userfault  registered  range and optionally wake up the blocked thread.
       The source and destination addresses and the number of  bytes  to  copy
       are specified by the src, dst, and len fields of the uffdio_copy struc-
       ture pointed to by argp:

           struct uffdio_copy {
               __u64 dst;    /* Source of copy */
               __u64 src;    /* Destination of copy */
               __u64 len;    /* Number of bytes to copy */
               __u64 mode;   /* Flags controlling behavior of copy */
               __s64 copy;   /* Number of bytes copied, or negated error */
           };

       The following value may be bitwise ORed in mode to change the  behavior
       of the UFFDIO_COPY operation:

       UFFDIO_COPY_MODE_DONTWAKE
              Do not wake up the thread that waits for page-fault resolution

       The copy field is used by the kernel to return the number of bytes that
       was actually copied, or an error (a negated errno-style value).  If the
       value  returned  in  copy doesn't match the value that was specified in
       len, the operation fails with the error EAGAIN.  The copy field is out-
       put-only; it is not read by the UFFDIO_COPY operation.

       This ioctl(2) operation returns 0 on success.  In this case, the entire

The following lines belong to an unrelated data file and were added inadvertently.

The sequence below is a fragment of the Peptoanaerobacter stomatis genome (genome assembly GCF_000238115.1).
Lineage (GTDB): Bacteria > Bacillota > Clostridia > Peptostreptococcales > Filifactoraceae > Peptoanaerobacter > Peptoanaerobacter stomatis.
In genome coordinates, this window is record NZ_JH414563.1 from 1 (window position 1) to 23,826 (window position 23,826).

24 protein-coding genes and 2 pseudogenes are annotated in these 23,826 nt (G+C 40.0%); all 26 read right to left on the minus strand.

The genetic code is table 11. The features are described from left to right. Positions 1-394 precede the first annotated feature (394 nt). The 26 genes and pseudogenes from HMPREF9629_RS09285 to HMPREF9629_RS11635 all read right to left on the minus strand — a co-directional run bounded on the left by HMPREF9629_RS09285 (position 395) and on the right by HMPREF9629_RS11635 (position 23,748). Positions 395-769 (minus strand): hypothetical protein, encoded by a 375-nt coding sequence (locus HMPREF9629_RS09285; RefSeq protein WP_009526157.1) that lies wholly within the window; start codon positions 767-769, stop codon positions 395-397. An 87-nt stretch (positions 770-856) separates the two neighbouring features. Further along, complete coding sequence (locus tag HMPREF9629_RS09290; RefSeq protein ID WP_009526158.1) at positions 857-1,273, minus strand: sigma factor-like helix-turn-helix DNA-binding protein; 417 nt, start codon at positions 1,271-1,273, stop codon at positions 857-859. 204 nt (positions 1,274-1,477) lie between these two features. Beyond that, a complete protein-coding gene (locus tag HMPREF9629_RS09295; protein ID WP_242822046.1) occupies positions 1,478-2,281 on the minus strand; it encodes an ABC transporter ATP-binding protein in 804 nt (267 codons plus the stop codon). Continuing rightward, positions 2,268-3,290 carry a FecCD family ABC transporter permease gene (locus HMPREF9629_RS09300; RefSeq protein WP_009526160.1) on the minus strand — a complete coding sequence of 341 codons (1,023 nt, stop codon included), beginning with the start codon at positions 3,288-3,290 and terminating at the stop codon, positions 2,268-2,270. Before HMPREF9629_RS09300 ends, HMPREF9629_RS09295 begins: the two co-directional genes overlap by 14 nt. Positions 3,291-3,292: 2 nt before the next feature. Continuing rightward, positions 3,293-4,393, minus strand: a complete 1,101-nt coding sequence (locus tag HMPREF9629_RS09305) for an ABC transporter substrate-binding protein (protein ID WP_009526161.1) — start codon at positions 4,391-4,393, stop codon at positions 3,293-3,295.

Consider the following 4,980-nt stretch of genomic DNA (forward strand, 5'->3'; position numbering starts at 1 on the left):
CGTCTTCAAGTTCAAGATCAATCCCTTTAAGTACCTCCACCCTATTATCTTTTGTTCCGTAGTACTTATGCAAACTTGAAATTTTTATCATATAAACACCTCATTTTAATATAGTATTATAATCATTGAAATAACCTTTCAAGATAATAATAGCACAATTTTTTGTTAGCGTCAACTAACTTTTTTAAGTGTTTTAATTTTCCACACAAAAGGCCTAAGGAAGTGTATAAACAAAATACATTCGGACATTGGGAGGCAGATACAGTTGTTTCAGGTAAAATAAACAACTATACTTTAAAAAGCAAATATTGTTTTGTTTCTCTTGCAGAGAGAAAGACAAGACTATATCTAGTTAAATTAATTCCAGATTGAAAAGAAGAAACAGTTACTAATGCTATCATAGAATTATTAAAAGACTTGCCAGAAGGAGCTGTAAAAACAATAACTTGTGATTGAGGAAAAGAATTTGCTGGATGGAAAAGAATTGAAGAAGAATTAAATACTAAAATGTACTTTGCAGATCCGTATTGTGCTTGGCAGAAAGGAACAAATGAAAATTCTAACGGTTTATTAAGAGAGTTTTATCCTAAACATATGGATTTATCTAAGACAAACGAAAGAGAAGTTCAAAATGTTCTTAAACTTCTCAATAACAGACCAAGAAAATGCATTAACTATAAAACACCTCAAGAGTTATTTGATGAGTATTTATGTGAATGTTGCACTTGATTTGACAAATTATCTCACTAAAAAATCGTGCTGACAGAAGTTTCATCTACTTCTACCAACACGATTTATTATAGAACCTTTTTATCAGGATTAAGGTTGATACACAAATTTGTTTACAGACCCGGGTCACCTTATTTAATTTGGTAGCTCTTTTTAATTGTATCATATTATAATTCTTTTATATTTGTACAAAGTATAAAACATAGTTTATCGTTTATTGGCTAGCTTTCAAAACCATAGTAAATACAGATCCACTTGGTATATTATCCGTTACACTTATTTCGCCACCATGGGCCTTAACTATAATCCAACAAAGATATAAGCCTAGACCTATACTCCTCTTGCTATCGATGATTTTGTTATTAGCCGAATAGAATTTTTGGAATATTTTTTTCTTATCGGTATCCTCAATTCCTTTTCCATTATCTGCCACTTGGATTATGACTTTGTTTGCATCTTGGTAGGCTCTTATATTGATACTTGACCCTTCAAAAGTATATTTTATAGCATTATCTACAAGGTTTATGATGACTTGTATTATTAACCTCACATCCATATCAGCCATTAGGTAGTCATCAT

area was copied.  On error, -1 is returned and errno is set to indicate
       the cause of the error.  Possible errors include:

       EAGAIN The number of bytes copied (i.e., the value returned in the copy
              field) does not equal the value that was specified  in  the  len
              field.

       EINVAL Either dst or len was not a multiple of the system page size, or
              the range specified by src and len or dst and len was invalid.

       EINVAL An invalid bit was specified in the mode field.

       ENOENT (since Linux 4.11)
              The faulting process  has  changed  its  virtual  memory  layout
              simultaneously with an outstanding UFFDIO_COPY operation.

       ENOSPC (from Linux 4.11 until Linux 4.13)
              The  faulting  process  has  exited at the time of a UFFDIO_COPY
              operation.

       ESRCH (since Linux 4.13)
              The faulting process has exited at the  time  of  a  UFFDIO_COPY
              operation.

   UFFDIO_ZEROPAGE
       (Since  Linux  4.3.)   Zero  out  a  memory range registered with user-
       faultfd.

       The requested range is  specified  by  the  range  field  of  the  uff-
       dio_zeropage structure pointed to by argp:

           struct uffdio_zeropage {
               struct uffdio_range range;
               __u64 mode;     /* Flags controlling behavior of copy */
               __s64 zeropage; /* Number of bytes zeroed, or negated error */
           };

       The  following value may be bitwise ORed in mode to change the behavior
       of the UFFDIO_ZERO operation:

       UFFDIO_ZEROPAGE_MODE_DONTWAKE
              Do not wake up the thread that waits for page-fault resolution.

       The zeropage field is used by the kernel to return the number of  bytes
       that  was  actually  zeroed,  or  an  error  in the same manner as UFF-
       DIO_COPY.  If the value returned in the zeropage  field  doesn't  match